49      First of all, it should be noted that the provision in question makes reference to a body set up by ‘an agreement’, but does not specify whether the European Union must be a party to that agreement. Similarly, the reference in that provision to the positions to be adopted ‘on the Union’s behalf’ does not mean that the European Union has to have been a party to the agreement which set up the international body in question.

50      It follows that there is nothing in the wording of Article 218(9) TFEU to prevent the European Union from adopting a decision establishing a position to be adopted on its behalf in a body set up by an international agreement to which it is not a party.

51      It is also important to point out that the present case concerns matters relating to the Common Agricultural Policy and, more specifically, the common organisation of the wine markets, an area which is regulated for the most part by the EU legislature in the exercise of its competence under Article 43 TFEU.

52      Where an area of law falls within a competence of the European Union, such as the one mentioned in the preceding paragraph, the fact that the European Union did not take part in the international agreement in question does not prevent it from exercising that competence by establishing, through its institutions, a position to be adopted on its behalf in the body set up by that agreement, in particular through the Member States which are party to that agreement acting jointly in its interest (see judgment in Commission v Greece, C‑45/07, EU:C:2009:81, paragraphs 30 and 31; see also, to that effect, Opinion 2/91, EU:C:1993:106, paragraph 5).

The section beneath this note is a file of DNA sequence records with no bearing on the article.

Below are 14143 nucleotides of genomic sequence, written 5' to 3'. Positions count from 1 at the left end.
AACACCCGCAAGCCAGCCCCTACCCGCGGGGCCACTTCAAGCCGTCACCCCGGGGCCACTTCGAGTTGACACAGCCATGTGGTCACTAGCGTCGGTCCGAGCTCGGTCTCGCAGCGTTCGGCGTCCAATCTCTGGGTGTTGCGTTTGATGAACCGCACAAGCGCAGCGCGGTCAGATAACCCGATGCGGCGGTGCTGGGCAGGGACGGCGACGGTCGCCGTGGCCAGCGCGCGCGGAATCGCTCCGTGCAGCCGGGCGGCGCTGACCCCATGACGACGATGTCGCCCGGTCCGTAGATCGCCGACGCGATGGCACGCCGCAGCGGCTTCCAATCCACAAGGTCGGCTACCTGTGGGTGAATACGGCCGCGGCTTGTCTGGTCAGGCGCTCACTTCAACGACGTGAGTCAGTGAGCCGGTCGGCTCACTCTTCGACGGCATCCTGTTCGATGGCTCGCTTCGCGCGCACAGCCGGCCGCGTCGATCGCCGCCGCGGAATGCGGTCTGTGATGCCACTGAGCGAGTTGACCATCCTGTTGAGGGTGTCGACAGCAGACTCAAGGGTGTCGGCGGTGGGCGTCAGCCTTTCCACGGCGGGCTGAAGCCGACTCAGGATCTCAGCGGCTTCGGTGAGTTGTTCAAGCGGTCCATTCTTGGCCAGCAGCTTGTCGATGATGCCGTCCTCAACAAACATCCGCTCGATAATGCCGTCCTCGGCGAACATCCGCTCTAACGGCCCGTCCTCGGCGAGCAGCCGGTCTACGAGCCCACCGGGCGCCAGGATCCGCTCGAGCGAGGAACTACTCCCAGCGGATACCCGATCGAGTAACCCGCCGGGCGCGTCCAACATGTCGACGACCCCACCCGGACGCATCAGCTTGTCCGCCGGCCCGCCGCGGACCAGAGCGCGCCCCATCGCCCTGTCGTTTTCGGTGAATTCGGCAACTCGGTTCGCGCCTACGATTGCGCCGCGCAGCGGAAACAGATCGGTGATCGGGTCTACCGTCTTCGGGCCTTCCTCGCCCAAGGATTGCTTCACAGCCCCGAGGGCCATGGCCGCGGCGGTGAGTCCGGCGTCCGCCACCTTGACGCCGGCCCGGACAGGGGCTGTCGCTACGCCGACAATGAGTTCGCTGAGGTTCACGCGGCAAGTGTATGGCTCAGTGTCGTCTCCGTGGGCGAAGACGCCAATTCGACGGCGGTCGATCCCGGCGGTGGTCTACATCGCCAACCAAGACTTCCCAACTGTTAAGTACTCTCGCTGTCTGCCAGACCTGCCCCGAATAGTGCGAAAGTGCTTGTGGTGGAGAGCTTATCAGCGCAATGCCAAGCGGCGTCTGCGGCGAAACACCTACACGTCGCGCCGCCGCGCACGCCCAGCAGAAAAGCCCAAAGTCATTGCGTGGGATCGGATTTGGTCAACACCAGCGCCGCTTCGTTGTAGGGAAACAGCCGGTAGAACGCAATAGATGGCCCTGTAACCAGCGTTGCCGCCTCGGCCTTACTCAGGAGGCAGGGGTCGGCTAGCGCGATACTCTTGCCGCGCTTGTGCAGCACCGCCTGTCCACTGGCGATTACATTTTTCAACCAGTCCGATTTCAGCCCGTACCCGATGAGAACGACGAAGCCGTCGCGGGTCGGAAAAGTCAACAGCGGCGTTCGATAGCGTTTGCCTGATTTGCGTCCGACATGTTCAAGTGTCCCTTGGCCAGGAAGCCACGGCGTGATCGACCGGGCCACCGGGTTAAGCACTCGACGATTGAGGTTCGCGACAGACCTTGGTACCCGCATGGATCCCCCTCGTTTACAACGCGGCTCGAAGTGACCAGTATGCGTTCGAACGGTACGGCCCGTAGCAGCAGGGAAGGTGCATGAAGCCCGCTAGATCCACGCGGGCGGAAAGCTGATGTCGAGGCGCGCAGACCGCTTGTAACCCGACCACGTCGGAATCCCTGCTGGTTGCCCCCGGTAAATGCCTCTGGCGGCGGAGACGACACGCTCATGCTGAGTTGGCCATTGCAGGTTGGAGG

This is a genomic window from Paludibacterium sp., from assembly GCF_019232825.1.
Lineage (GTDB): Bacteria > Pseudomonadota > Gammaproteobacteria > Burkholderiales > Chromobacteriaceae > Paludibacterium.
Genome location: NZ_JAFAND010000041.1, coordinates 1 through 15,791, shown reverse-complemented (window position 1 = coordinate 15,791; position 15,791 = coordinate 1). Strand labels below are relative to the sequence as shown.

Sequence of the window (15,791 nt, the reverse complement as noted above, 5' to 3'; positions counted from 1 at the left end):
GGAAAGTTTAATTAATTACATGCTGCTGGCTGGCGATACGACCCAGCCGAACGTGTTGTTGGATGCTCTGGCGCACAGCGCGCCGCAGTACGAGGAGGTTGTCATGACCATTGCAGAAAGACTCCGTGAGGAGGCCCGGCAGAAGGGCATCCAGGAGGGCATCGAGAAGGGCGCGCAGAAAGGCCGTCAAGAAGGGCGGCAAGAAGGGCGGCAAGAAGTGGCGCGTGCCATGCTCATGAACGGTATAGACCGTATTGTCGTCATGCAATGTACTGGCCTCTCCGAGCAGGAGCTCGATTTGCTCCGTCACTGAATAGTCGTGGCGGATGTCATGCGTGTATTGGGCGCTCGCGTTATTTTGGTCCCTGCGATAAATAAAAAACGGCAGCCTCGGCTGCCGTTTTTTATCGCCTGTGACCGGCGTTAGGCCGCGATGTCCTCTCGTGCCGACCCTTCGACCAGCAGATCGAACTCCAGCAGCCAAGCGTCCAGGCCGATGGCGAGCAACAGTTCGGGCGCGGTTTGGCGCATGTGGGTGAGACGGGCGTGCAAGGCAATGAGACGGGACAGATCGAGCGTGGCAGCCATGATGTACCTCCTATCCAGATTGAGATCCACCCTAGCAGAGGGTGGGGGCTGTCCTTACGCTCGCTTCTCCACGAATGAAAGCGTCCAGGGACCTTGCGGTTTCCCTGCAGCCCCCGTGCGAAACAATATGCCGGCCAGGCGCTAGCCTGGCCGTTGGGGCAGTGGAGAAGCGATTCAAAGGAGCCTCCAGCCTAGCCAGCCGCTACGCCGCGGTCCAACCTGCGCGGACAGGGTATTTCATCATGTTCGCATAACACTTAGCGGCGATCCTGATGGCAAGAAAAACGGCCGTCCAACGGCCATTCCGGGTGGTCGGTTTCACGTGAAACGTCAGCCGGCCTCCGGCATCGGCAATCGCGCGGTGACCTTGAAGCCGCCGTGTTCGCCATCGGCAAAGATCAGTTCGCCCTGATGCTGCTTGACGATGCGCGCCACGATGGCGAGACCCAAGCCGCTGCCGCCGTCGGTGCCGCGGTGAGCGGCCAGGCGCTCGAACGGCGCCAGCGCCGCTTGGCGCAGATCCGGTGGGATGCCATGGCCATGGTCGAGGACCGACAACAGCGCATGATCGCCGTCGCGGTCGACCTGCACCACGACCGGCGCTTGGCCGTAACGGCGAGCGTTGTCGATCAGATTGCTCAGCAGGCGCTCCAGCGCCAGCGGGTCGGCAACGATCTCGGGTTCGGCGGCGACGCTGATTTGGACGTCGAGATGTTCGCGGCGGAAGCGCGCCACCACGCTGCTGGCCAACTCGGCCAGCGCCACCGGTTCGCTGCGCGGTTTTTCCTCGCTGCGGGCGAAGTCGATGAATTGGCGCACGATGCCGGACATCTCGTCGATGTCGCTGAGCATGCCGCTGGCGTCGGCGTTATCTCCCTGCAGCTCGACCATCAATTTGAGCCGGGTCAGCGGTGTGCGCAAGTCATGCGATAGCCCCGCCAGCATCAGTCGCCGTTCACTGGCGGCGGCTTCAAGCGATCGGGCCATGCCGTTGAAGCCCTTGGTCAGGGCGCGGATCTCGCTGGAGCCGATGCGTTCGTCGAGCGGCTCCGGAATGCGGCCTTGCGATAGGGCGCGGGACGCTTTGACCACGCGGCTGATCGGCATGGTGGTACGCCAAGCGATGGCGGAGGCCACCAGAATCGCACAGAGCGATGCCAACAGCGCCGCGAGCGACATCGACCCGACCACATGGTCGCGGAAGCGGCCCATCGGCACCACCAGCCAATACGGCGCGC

53      The above findings are not called in question by Germany’s assertions that (i) the provisions preceding Article 218(9) TFEU in Title V of Part V of the TFEU concern only agreements between the European Union and one or more third countries, or between the European Union and international organisations, and (ii) the adoption by the European Union of a decision suspending application of an agreement — also referred to in Article 218(9) TFEU — cannot be envisaged except in the context of an international agreement concluded by the European Union.